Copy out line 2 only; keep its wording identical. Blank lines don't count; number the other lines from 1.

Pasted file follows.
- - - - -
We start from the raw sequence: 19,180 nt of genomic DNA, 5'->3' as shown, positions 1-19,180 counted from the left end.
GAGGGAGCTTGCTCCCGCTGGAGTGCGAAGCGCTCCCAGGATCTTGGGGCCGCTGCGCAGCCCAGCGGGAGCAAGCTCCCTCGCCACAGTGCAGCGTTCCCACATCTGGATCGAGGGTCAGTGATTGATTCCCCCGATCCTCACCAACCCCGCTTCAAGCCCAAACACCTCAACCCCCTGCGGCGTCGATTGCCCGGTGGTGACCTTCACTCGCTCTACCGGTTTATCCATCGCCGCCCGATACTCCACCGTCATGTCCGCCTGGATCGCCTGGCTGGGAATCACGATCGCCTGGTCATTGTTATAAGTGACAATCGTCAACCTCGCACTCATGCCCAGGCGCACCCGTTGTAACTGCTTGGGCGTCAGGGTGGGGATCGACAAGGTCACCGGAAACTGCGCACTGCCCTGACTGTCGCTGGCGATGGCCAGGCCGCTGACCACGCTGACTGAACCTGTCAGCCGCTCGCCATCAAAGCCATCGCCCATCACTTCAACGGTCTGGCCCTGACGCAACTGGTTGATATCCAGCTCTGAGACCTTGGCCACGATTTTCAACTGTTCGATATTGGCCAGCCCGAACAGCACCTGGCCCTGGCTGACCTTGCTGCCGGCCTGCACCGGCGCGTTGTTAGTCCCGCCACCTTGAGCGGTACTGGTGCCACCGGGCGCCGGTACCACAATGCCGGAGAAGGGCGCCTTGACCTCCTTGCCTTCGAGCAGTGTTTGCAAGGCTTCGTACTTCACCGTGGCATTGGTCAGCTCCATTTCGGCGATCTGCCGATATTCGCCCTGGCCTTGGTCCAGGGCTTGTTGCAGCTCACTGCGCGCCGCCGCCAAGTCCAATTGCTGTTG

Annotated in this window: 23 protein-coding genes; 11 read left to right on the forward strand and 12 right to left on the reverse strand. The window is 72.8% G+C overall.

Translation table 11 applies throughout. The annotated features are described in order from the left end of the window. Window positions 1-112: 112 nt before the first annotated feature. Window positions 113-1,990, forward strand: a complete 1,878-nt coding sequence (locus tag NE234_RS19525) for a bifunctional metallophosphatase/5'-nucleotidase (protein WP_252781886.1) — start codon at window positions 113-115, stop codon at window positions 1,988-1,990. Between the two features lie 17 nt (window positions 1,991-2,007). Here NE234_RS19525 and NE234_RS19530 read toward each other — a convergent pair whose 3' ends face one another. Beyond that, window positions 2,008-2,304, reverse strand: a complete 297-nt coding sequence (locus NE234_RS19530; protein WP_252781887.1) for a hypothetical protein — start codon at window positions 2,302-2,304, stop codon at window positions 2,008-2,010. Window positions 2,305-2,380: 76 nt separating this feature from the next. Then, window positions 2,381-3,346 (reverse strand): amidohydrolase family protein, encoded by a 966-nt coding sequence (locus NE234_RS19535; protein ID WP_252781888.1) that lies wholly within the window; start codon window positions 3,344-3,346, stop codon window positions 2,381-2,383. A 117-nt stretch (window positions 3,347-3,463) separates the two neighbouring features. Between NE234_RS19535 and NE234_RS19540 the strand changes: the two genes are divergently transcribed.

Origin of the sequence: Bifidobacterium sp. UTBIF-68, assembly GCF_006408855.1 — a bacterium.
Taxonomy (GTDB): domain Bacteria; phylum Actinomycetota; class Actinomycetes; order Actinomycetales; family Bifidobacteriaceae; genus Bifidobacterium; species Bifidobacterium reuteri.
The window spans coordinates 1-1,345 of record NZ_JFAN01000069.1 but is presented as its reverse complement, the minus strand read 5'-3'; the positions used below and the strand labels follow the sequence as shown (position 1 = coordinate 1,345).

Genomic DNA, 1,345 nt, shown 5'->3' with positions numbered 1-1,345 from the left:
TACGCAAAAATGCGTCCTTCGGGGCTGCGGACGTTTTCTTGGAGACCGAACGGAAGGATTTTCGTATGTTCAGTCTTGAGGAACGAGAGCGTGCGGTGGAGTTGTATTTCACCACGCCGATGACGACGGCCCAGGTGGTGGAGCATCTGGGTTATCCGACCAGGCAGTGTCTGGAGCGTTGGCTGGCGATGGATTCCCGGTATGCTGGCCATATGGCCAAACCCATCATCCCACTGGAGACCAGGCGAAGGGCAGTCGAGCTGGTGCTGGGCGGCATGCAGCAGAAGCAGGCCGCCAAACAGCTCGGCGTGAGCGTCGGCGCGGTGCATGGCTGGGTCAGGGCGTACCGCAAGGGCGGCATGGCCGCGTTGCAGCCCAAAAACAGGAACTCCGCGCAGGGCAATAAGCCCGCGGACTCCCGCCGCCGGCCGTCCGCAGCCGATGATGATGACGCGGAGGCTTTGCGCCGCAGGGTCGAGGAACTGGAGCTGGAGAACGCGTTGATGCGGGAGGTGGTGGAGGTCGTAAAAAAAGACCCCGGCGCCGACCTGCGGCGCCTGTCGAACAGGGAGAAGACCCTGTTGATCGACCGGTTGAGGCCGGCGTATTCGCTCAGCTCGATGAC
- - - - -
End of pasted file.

GAGGGAGCTTGCTCCCGCTGGAGTGCGAAGCGCTCCCAGGATCTTGGGGCCGCTGCGCAGCCCAGCGGGAGCAAGCTCCCTCGCCACAGTGCAGCGTTCCCACATCTGGATCGAGGGTCAGTGATTGATTCCCCCGATCCTCACCAACCCCGCTTCAAGCCCAAACACCTCAACCCCCTGCGGCGTCGATTGCCCGGTGGTGACCTTCACTCGCTCTACCGGTTTATCCATCGCCGCCCGATACTCCACCGTCATGTCCGCCTGGATCGCCTGGCTGGGAATCACGATCGCCTGGTCATTGTTATAAGTGACAATCGTCAACCTCGCACTCATGCCCAGGCGCACCCGTTGTAACTGCTTGGGCGTCAGGGTGGGGATCGACAAGGTCACCGGAAACTGCGCACTGCCCTGACTGTCGCTGGCGATGGCCAGGCCGCTGACCACGCTGACTGAACCTGTCAGCCGCTCGCCATCAAAGCCATCGCCCATCACTTCAACGGTCTGGCCCTGACGCAACTGGTTGATATCCAGCTCTGAGACCTTGGCCACGATTTTCAACTGTTCGATATTGGCCAGCCCGAACAGCACCTGGCCCTGGCTGACCTTGCTGCCGGCCTGCACCGGCGCGTTGTTAGTCCCGCCACCTTGAGCGGTACTGGTGCCACCGGGCGCCGGTACCACAATGCCGGAGAAGGGCGCCTTGACCTCCTTGCCTTCGAGCAGTGTTTGCAAGGCTTCGTACTTCACCGTGGCATTGGTCAGCTCCATTTCGGCGATCTGCCGATATTCGCCCTGGCCTTGGTCCAGGGCTTGTTGCAGCTCACTGCGCGCCGCCGCCAAGTCCAATTGCTGTTG